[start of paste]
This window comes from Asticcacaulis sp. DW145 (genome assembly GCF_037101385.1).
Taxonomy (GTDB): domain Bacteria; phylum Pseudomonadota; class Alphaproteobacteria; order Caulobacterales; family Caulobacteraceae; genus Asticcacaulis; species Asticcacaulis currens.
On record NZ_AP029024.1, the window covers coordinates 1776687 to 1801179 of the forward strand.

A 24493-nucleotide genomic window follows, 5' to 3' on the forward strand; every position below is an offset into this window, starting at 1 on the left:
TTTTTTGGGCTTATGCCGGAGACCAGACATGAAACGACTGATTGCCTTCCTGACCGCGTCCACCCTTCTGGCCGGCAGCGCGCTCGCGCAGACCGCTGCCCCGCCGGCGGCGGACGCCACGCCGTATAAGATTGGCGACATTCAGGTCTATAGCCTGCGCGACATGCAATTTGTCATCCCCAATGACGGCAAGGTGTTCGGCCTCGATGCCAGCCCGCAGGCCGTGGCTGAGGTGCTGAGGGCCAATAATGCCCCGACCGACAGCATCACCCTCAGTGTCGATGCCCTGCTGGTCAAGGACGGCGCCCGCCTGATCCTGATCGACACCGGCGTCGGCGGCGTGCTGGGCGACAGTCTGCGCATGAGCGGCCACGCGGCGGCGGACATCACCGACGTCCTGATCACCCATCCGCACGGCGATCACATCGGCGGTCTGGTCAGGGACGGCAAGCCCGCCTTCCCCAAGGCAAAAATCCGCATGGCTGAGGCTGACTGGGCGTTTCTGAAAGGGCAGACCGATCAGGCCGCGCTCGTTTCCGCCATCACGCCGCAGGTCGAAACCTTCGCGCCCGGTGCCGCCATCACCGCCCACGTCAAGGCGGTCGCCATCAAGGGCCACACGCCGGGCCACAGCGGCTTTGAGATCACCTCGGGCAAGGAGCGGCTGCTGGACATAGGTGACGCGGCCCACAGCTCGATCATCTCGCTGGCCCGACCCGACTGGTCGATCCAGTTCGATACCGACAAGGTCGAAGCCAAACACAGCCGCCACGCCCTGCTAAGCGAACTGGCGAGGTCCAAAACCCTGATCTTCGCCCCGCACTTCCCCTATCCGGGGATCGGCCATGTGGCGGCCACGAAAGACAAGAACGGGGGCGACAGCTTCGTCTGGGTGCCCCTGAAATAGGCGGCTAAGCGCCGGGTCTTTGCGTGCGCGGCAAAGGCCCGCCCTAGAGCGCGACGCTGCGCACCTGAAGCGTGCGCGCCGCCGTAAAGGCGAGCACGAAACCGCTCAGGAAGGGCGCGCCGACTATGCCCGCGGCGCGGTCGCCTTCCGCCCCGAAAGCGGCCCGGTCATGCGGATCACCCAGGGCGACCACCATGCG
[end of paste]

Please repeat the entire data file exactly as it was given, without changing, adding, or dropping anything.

This window comes from Asticcacaulis sp. DW145 (genome assembly GCF_037101385.1).
Taxonomy (GTDB): domain Bacteria; phylum Pseudomonadota; class Alphaproteobacteria; order Caulobacterales; family Caulobacteraceae; genus Asticcacaulis; species Asticcacaulis currens.
On record NZ_AP029024.1, the window covers coordinates 1776687 to 1801179 of the forward strand.

A 24493-nucleotide genomic window follows, 5' to 3' on the forward strand; every position below is an offset into this window, starting at 1 on the left:
TTTTTTGGGCTTATGCCGGAGACCAGACATGAAACGACTGATTGCCTTCCTGACCGCGTCCACCCTTCTGGCCGGCAGCGCGCTCGCGCAGACCGCTGCCCCGCCGGCGGCGGACGCCACGCCGTATAAGATTGGCGACATTCAGGTCTATAGCCTGCGCGACATGCAATTTGTCATCCCCAATGACGGCAAGGTGTTCGGCCTCGATGCCAGCCCGCAGGCCGTGGCTGAGGTGCTGAGGGCCAATAATGCCCCGACCGACAGCATCACCCTCAGTGTCGATGCCCTGCTGGTCAAGGACGGCGCCCGCCTGATCCTGATCGACACCGGCGTCGGCGGCGTGCTGGGCGACAGTCTGCGCATGAGCGGCCACGCGGCGGCGGACATCACCGACGTCCTGATCACCCATCCGCACGGCGATCACATCGGCGGTCTGGTCAGGGACGGCAAGCCCGCCTTCCCCAAGGCAAAAATCCGCATGGCTGAGGCTGACTGGGCGTTTCTGAAAGGGCAGACCGATCAGGCCGCGCTCGTTTCCGCCATCACGCCGCAGGTCGAAACCTTCGCGCCCGGTGCCGCCATCACCGCCCACGTCAAGGCGGTCGCCATCAAGGGCCACACGCCGGGCCACAGCGGCTTTGAGATCACCTCGGGCAAGGAGCGGCTGCTGGACATAGGTGACGCGGCCCACAGCTCGATCATCTCGCTGGCCCGACCCGACTGGTCGATCCAGTTCGATACCGACAAGGTCGAAGCCAAACACAGCCGCCACGCCCTGCTAAGCGAACTGGCGAGGTCCAAAACCCTGATCTTCGCCCCGCACTTCCCCTATCCGGGGATCGGCCATGTGGCGGCCACGAAAGACAAGAACGGGGGCGACAGCTTCGTCTGGGTGCCCCTGAAATAGGCGGCTAAGCGCCGGGTCTTTGCGTGCGCGGCAAAGGCCCGCCCTAGAGCGCGACGCTGCGCACCTGAAGCGTGCGCGCCGCCGTAAAGGCGAGCACGAAACCGCTCAGGAAGGGCGCGCCGACTATGCCCGCGGCGCGGTCGCCTTCCGCCCCGAAAGCGGCCCGGTCATGCGGATCACCCAGGGCGACCACCATGCG